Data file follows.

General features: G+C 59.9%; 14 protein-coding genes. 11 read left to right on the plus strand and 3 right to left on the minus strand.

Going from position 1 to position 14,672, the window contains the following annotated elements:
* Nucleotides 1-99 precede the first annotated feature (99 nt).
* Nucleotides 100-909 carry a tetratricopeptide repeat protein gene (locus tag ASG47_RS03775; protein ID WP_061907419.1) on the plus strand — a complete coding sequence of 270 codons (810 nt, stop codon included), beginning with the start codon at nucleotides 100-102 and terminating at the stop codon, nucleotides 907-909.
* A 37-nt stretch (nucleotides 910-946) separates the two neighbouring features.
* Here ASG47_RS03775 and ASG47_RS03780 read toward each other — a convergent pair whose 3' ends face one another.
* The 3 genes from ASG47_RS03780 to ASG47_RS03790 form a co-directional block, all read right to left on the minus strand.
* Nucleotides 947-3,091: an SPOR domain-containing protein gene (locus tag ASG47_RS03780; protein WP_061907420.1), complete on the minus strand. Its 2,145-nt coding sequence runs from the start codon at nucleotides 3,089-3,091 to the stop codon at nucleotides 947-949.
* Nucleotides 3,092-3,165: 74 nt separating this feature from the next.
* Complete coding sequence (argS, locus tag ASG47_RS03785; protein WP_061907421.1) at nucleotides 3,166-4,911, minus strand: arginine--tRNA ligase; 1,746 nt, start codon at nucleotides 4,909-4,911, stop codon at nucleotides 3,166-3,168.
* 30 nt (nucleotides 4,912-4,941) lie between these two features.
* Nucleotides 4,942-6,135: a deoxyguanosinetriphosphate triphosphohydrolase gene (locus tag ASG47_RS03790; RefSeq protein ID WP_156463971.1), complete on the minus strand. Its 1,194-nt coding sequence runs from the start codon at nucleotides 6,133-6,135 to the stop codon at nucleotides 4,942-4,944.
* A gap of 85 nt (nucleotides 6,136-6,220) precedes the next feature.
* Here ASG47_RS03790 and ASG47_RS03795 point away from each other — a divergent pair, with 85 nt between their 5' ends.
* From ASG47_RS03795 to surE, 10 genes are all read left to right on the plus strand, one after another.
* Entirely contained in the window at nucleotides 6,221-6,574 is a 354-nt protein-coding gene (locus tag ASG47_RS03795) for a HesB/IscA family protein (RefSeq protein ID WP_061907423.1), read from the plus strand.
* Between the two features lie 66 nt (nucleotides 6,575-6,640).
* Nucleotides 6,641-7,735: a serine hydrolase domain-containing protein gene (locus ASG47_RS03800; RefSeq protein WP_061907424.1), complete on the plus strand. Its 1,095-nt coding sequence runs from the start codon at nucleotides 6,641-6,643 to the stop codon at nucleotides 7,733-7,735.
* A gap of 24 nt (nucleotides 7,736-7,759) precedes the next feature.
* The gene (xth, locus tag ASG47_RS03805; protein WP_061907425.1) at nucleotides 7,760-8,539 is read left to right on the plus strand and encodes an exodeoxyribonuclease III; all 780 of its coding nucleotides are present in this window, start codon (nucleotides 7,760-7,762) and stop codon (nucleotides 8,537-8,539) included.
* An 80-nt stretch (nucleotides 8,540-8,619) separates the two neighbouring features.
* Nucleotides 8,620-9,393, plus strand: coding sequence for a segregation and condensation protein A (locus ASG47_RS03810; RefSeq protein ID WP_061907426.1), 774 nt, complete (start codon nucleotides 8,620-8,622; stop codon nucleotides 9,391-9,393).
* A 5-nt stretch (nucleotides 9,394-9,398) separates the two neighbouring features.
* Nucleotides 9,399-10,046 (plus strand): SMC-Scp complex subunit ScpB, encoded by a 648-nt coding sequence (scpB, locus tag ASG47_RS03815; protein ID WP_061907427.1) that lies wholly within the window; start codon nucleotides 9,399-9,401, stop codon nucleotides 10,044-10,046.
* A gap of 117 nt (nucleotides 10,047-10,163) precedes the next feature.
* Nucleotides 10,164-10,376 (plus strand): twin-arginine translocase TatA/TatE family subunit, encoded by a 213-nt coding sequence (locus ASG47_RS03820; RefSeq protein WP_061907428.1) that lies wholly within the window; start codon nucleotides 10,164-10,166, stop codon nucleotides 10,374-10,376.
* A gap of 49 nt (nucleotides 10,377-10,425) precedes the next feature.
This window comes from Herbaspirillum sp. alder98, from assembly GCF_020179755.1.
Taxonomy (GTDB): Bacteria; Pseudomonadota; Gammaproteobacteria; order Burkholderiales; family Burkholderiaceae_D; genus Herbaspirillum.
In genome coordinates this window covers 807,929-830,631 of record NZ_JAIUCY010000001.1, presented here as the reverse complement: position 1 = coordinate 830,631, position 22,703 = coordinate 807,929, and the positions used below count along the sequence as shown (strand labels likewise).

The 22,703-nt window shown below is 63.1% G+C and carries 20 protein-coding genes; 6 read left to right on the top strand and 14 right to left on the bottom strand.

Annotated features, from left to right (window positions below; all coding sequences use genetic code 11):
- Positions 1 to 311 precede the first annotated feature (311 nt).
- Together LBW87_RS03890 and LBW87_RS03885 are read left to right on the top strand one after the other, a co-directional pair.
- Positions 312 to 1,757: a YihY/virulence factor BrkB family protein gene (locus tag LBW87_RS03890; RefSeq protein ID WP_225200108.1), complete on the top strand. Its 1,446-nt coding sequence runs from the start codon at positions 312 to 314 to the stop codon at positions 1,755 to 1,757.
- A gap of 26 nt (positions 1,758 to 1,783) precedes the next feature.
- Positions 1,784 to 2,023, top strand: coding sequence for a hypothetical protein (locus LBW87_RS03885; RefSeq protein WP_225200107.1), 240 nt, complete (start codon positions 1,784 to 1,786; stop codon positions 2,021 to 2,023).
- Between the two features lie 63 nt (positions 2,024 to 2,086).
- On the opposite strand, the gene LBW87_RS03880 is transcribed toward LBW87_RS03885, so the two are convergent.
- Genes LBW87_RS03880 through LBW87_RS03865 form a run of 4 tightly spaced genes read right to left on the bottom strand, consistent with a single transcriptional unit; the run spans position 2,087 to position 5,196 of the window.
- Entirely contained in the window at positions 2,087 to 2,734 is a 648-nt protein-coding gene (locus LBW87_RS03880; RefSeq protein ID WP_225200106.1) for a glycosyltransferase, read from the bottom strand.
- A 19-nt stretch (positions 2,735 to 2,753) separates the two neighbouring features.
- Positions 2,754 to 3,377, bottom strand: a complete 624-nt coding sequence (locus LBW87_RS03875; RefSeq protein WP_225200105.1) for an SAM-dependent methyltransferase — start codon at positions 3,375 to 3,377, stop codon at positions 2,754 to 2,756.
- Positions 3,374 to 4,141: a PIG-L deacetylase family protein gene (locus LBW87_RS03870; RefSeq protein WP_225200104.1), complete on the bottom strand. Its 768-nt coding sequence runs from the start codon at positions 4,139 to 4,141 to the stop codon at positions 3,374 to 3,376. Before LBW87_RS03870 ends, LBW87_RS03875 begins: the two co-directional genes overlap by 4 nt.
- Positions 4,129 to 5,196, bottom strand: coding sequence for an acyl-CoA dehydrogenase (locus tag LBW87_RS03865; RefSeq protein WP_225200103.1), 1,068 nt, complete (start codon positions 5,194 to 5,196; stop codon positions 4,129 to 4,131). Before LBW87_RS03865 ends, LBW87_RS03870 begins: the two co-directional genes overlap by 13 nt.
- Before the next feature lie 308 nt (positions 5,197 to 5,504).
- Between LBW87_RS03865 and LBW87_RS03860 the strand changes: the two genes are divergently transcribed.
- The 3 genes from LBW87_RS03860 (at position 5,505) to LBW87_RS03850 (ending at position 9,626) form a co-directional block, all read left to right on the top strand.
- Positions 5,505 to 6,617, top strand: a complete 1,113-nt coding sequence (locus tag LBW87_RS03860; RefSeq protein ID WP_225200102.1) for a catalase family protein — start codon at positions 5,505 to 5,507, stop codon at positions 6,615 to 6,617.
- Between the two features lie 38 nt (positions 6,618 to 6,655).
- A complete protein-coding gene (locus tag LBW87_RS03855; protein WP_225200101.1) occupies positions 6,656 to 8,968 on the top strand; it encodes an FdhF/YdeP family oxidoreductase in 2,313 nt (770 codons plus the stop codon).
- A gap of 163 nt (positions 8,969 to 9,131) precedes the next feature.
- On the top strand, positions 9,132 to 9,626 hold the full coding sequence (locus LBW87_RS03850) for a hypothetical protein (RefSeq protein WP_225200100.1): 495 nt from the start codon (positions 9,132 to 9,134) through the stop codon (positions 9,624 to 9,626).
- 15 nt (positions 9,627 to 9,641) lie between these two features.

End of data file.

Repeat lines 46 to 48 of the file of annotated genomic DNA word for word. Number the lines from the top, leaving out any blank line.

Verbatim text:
- Before the next feature lie 308 nt (positions 5,197 to 5,504).
- Between LBW87_RS03865 and LBW87_RS03860 the strand changes: the two genes are divergently transcribed.
- The 3 genes from LBW87_RS03860 (at position 5,505) to LBW87_RS03850 (ending at position 9,626) form a co-directional block, all read left to right on the top strand.